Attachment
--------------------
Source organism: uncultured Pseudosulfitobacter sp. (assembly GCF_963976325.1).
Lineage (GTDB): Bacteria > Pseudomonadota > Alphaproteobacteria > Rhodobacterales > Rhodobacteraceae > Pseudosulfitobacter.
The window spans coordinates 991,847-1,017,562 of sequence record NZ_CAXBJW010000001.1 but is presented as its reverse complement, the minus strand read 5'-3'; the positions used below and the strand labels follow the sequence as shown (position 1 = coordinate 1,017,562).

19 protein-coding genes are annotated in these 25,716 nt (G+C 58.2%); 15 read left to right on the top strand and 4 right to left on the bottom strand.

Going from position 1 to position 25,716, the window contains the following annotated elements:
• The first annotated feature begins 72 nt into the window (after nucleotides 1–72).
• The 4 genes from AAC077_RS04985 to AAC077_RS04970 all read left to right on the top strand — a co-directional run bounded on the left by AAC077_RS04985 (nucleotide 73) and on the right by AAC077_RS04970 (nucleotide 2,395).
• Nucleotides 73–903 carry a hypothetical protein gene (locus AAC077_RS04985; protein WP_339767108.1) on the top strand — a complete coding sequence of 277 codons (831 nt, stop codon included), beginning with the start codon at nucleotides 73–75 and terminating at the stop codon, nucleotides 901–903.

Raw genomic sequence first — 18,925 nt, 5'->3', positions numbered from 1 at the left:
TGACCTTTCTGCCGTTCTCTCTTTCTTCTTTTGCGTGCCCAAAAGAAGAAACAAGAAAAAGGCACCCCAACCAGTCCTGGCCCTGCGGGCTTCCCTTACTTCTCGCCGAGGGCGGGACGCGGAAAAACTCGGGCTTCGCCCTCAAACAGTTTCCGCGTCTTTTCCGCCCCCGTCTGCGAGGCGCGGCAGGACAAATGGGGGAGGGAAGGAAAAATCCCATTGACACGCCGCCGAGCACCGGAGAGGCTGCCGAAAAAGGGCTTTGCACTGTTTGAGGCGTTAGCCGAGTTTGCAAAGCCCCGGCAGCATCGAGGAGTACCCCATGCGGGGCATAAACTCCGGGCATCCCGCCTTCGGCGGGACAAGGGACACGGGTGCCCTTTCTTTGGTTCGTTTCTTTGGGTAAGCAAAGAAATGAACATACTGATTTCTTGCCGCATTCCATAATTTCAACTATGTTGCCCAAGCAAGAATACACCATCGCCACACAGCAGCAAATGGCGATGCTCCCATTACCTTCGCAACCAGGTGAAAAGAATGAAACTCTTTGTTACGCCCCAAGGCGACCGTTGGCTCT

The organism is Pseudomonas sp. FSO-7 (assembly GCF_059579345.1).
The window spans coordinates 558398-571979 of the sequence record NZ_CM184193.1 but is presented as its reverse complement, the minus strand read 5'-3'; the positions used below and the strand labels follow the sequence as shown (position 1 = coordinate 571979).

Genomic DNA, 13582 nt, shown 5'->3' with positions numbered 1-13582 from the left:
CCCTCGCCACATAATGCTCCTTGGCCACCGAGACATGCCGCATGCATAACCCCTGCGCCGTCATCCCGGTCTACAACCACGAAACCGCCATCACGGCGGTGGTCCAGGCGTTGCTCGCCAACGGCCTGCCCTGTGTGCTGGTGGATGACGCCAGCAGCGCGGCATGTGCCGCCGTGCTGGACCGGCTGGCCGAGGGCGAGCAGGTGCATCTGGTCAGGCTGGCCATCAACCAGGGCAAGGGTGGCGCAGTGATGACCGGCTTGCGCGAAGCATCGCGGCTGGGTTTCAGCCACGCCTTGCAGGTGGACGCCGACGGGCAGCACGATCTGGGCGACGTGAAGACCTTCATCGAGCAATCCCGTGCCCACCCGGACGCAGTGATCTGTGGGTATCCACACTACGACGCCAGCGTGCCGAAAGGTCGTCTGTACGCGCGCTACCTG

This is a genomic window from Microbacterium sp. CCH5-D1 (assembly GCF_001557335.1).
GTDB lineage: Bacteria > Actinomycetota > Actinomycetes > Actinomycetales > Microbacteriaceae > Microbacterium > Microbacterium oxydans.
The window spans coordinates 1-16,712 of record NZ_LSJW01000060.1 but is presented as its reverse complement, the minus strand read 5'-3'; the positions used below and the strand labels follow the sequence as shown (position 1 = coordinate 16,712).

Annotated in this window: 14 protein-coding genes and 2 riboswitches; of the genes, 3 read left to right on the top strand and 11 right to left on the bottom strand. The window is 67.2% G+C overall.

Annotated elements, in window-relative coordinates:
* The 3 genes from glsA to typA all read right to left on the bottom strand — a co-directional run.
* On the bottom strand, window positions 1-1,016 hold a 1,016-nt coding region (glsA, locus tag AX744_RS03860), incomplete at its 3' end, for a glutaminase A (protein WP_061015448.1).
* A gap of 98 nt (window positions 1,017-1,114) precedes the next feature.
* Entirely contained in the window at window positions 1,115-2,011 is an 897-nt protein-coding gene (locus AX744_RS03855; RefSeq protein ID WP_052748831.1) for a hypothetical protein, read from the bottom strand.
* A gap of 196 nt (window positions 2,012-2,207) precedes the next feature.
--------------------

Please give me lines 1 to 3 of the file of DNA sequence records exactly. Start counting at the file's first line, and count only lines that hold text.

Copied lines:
Source organism: uncultured Pseudosulfitobacter sp. (assembly GCF_963976325.1).
Lineage (GTDB): Bacteria > Pseudomonadota > Alphaproteobacteria > Rhodobacterales > Rhodobacteraceae > Pseudosulfitobacter.
The window spans coordinates 991,847-1,017,562 of sequence record NZ_CAXBJW010000001.1 but is presented as its reverse complement, the minus strand read 5'-3'; the positions used below and the strand labels follow the sequence as shown (position 1 = coordinate 1,017,562).